This years election is vitally important for politics in Australia and our democracy.

Our power as citizens is to choose (vote for) people to represent us in the parliament that is going to decide our immediate and long term future: political, environmental and economic.

 

If you care about the public good, action on climate, a federal integrity commission then contribute to good government by choosing candidates who will too.

 

How to best vote in the Senate

The second Senate seat is the most contested in the ACT this election.

Everyone wants your vote. Your preferences are important.

Our preferential voting lets you decide who you want to represent you and if they do not get elected, then who you would prefer next, and so on.

 

To make sure all your preferences count, number every box below the line from most to least preferred candidate. As candidates are eliminated their below the line preferences are handed on to others in the order you, the voter, has chosen. If you vote above the line, the preferences flow down the candidates listed for each party.

 

This video explains how the Senate voting system works and this video explains how preferences are distributed when candidates are eliminated from the count. The Australian Electoral Commission has this fact sheet and a page broadly explaining the Senate voting system. The ABC Election 2022 website has a set of explanatory videos about how elections and parliament work.

This video from Voices of North Sydney (for the recent NSW State by-election) explains the importance of using all your preferences even when optional, so that your vote is not extinguished – the key message is that candidates who may have got elected might miss out because they didn’t quite get enough votes through preference flows.

It makes it clear that voters not parties determine the preferences flow and that it is important not to waste your vote by ensuring your preferences aren’t exhausted.

 

This figure shows the preference flows in the 2019 election for ACT Senate candidates. It demonstrates the importance of first preferences (the ranked order of listed candidates) and then the way preferences flowed. A larger scale version of this figure is available here. A spreadsheet version with all the votes and preference flows is here.

 

This applies equally to the House of Representatives candidates.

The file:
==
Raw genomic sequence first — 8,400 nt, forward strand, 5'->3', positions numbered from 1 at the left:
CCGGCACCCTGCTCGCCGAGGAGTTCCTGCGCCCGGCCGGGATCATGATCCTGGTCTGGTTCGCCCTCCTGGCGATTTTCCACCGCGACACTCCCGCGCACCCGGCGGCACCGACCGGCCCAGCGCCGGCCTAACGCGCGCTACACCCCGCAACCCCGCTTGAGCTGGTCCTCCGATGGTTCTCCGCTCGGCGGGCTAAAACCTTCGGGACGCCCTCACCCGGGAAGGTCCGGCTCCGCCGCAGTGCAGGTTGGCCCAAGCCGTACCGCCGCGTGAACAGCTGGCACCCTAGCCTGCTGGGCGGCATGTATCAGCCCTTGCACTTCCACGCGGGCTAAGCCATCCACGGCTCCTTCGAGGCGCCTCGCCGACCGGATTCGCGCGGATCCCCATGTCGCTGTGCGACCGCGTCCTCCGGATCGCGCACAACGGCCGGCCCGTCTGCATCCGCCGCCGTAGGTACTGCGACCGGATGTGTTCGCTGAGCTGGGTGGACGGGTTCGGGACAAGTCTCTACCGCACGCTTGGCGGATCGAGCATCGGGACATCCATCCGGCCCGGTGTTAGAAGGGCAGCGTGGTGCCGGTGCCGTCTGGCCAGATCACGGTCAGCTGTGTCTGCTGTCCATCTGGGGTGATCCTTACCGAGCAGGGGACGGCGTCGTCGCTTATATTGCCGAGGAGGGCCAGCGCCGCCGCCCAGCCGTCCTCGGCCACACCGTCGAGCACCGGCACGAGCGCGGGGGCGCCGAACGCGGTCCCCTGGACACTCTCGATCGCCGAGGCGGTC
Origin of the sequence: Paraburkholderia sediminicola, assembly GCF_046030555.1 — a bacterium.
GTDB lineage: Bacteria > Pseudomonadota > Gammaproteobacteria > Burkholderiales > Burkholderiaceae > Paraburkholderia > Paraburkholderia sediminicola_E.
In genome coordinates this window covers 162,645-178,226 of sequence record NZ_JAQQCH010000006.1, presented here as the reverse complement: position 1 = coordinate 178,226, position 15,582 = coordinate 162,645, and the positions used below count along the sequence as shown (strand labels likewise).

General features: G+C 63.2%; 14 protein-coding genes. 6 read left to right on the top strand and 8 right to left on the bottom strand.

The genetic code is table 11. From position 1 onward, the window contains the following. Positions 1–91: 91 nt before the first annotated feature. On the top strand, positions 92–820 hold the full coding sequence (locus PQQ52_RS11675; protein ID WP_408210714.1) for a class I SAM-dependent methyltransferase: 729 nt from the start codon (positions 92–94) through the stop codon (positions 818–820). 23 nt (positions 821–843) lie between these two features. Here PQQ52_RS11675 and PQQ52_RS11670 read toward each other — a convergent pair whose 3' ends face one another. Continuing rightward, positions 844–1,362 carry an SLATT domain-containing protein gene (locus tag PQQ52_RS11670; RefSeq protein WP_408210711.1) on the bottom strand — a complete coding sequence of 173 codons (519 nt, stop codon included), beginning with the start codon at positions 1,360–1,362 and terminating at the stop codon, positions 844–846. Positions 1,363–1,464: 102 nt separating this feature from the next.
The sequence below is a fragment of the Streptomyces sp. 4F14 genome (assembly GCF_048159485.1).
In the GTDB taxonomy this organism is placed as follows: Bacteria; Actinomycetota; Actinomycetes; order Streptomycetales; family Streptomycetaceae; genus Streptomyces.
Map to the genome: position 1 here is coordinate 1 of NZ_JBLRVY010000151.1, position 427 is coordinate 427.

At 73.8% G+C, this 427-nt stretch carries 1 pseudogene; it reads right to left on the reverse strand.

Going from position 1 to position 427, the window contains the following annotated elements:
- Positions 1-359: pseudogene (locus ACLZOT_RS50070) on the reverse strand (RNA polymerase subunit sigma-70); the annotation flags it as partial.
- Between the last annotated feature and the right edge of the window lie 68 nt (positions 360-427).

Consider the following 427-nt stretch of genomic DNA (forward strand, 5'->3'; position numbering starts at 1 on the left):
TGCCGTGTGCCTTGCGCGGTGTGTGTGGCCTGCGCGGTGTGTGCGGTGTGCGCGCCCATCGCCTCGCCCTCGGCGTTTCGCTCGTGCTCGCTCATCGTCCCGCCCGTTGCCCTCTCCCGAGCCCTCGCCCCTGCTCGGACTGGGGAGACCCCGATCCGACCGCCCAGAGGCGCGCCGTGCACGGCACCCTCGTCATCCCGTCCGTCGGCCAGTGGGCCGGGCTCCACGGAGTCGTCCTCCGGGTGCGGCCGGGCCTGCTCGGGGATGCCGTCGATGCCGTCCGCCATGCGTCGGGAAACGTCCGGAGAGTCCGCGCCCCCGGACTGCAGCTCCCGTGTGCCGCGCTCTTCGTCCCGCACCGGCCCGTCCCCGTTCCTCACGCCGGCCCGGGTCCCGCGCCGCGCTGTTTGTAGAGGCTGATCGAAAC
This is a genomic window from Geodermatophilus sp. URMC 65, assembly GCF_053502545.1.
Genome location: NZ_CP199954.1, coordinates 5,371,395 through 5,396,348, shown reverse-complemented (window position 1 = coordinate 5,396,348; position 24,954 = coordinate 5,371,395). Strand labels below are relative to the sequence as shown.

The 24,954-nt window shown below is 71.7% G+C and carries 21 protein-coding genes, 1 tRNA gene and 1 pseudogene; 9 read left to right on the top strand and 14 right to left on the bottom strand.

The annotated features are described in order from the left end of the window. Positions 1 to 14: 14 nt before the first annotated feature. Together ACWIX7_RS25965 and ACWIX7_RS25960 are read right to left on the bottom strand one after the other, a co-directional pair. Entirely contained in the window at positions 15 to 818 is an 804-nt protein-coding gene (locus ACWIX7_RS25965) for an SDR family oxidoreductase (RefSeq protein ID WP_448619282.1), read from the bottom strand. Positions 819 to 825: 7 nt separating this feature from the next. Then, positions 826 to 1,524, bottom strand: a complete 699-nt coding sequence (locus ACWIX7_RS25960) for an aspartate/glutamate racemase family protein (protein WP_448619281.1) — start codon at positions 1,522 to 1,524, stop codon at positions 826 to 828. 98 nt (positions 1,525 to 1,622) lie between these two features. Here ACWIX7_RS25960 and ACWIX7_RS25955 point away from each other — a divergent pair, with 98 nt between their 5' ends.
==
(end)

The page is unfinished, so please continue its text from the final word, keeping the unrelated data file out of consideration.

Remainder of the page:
House of Representatives

Action on climate change and integrity in parliament and government are big issues for this election.

This video explains how the House of Representative preferential voting system works and how votes are counted. The ABC Election 2022 website has a set of explanatory videos about how elections and parliament work.

This video from Voices of North Sydney (for the recent NSW State by-election) explains the importance of using all your preferences even when optional, so that your vote is not extinguished – the key message is that candidates who may have got elected might miss out because they didn’t quite get enough votes through preference flows.

 

Choosing your Representative

During the campaign we invite you to think that you are interviewing candidates for a job, the job of representing you in parliament.

We encourage you to interview your candidates.

Find out when they are at your local shops and go and chat with them. Or be ready for when they come calling.

Use the resources and links below to find out about the candidates.

Critically as well as sharing with them what issues you want to know where they stand, ask them how they are going to act on these issues. That will demonstrate their level of understanding and commitment to working for you and the public good in your community as your representative.

 

Find information about your electorate via the Active Democracy Australia/ACT webpage.

For sitting members, find out what they have done, how they spend, and lots more about them at Political Gadgets. They also have their own websites.

Ask yourself, how do you think they went as a representative over the past three years?

For both sitting members and new candidates. Critically you want to know:

If elected, how are they going to:

  • Help you participate in in decisions about issues that affect your electorate?
  • Let you know what they are doing for you in parliament?

 

If you want your representative to be accountable to your community ask that they commit to vote for the following priority accountability reforms:

  • Require real time disclosure of donations over $1000
  • Implement political donations caps
  • Implement election spending caps
  • Strengthen enforcement and compliance through the Australian Electoral Commission and a National Integrity Commission
  • Legislation to require truth in political advertising?

 

Places you can find out about candidates

ABC Vote Compass / Australia Votes site has a huge amount of information about the election from a wide variety of sources, including lists of candidates by electorate.

Voteeasy: is a platform that allows candidates to make information about themselves available for voters on one website. Go to the 2022 Election voteeasy website and look at the House of Reps and Senate pages to find your electorate and see who has put up information about themselves.

The Australian Electoral Commission has lists of candidates.

 

 

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